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Mayweather may fight at Barclays | New York Post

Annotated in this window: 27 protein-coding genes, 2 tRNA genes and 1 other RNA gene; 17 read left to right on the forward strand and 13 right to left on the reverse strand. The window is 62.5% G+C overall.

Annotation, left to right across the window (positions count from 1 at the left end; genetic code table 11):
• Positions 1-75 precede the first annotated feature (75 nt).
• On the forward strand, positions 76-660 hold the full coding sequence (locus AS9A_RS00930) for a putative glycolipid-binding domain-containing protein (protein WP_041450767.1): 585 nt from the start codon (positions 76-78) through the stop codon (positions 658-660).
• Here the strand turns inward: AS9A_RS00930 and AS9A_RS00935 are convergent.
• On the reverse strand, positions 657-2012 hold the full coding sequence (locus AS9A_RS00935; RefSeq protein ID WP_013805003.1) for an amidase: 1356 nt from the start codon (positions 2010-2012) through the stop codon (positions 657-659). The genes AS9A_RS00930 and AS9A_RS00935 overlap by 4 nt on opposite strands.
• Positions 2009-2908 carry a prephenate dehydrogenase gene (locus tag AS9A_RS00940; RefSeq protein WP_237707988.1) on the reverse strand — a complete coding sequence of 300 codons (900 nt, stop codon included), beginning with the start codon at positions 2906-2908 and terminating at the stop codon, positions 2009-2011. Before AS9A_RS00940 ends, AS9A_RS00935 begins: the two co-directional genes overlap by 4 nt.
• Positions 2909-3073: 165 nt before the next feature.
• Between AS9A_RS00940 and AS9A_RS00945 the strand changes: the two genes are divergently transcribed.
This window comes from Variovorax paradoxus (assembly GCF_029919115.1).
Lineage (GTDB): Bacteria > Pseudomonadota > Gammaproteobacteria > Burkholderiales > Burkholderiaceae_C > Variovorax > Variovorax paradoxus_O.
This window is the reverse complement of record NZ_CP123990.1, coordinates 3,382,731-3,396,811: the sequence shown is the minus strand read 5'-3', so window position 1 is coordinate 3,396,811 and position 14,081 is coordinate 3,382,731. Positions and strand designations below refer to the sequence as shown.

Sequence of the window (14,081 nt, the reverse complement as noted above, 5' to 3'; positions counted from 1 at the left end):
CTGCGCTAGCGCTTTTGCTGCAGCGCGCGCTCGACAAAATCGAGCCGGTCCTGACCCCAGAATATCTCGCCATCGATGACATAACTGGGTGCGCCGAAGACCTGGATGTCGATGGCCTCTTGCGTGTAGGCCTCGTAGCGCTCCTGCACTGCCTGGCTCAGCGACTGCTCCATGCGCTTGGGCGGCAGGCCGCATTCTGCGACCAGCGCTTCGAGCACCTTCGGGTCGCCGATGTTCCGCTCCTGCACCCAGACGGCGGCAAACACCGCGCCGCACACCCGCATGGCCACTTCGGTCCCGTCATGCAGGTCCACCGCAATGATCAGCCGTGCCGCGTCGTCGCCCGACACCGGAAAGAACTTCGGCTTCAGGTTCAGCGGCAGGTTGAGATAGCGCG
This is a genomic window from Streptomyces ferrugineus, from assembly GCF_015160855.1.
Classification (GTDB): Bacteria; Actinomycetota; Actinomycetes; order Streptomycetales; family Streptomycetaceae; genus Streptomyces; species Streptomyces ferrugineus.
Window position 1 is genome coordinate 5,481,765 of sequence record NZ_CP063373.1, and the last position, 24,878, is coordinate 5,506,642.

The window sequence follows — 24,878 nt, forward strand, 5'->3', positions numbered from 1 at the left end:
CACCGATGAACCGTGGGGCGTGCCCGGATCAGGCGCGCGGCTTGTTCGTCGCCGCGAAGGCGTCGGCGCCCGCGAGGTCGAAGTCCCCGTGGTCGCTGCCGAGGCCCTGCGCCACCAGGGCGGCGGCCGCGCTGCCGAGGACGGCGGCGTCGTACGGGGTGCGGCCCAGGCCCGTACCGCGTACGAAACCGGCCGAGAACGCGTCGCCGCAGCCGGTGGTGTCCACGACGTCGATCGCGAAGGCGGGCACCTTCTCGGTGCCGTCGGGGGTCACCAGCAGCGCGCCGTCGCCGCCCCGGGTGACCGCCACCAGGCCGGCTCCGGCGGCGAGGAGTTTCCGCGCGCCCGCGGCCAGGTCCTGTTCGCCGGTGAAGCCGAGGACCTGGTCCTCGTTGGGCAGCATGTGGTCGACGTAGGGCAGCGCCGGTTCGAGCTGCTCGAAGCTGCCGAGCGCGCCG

It will take a lot of persuading and a lot of money to get Floyd Mayweather to fight anywhere but the MGM Grand in Las Vegas. But insiders insist there remains a possibility the pound-for-pound king of boxing could be holding his next bout at the Barclays Center in Brooklyn. Mayweather is tentatively scheduled to fight sometime this spring in what would be the third bout of his six-fight deal with Showtime. The problem is selecting an opponent that will generate the kind of pay-per-view revenue that will earn everyone a profit. He dispensed of his most attractive opponent last September when Mayweather scored an easy decision over Mexico’s Saul “Canelo” Alvarez. The pay-per-view bout did record-setting numbers generating $150 million on 2.2 million pay-per-view buys. But it may have left the cubboard bare as to quality opposition in future bouts. Amir Kham and Marcos Maidana have been speculated as possible opponents for Mayweather. But nothing is signed. Investors need upwards of 1 million pay-per view buys to break even and having the fight at the Barclays Center could create added interest. “It would be like LeBron coming to town,” a source close to the situation said. “It would light up the Barclays Center.” A Mayweather bout at the Barclays wouldn’t generate the type of gate that could be made in Las Vegas and there are tax issues that might deter Mayweather from fighting in New York. But the media exposure he would receive could equate into enough added pay-per-view revenue to ensure his guarantee. Mayweather is clearly partial to fighting in Las Vegas, his hometown. But he seemed open to taking the Mayweather Experience elsewhere as long as his minimum guarantee is met. “My guarantee will never be under $32 million, never,” he told Fighthype.com. A Mayweather fight in the spring is one of several bouts to look forward to in 2014. The boxing schedule begins next weekend when Canada’s former world champions Jean Pascal and Lucian Bute battle from the Bell Centre in Montreal; and on Jan. 25 Mikey Garcia faces Juan Carlos Burgos in a junior lightweight title fight at the Garden Theater. HBO will televise both bouts. Meanwhile, Alvarez is expected to return on March 8 against Alfredo Angulo of Mexico at the MGM, while Manny Pacquiao is set to fight April 12 in Las Vegas against a yet to be named opponents. More locally, the final boxing card ever at the famed Roseland Ballroom is set for Feb. 12 when Broadway Boxing features “The Last Dance.” Bouts on the card will see New York fan-favorites Heather “The Heat” Hardy, an undefeated super bantamweight and West Point graduate junior middleweight Boyd “The Rainmaker” Melson in separate eight-round bouts. Here are a few main courses I also would like to see in 2014: Adonis Stevenson vs. Sergey Kovalev for the unified light heavyweight title fight; Gennady Golovkin vs. Andre Ward at super middleweight; Peter Quillin vs. Danny Jacobs for the middleweight title; and Miguel Cotto vs. Sergio Martinez at a catch weight. Mayweather is signed with Showtime, while Pacquiao is loyal to HBO though he doesn’t have a multi-fight deal in place. Further complicating matters, Pacquiao’s promoter Top Rank and Mayweather are sworn enemies though the Pac camp says Top Rank boss Bob Arum, “would not get in the way” of a Mayweather fight. Pacquiao has agreed to drug-testing and taking less money, but the probability of Mayweather-Pacquiao in the fall could hinge on how well Mayweather’s fight in the spring does. A poor PPV showing in his bout against Robert Guerrero last May earned just 850,000 buys and cost Showtime $8-$10 million. That prompted the rush to match him in the ultimate money-maker against Alvarez last September. Another disappointing PPV result in his upcoming fight this spring could add more urgency to a match with Pacquiao.
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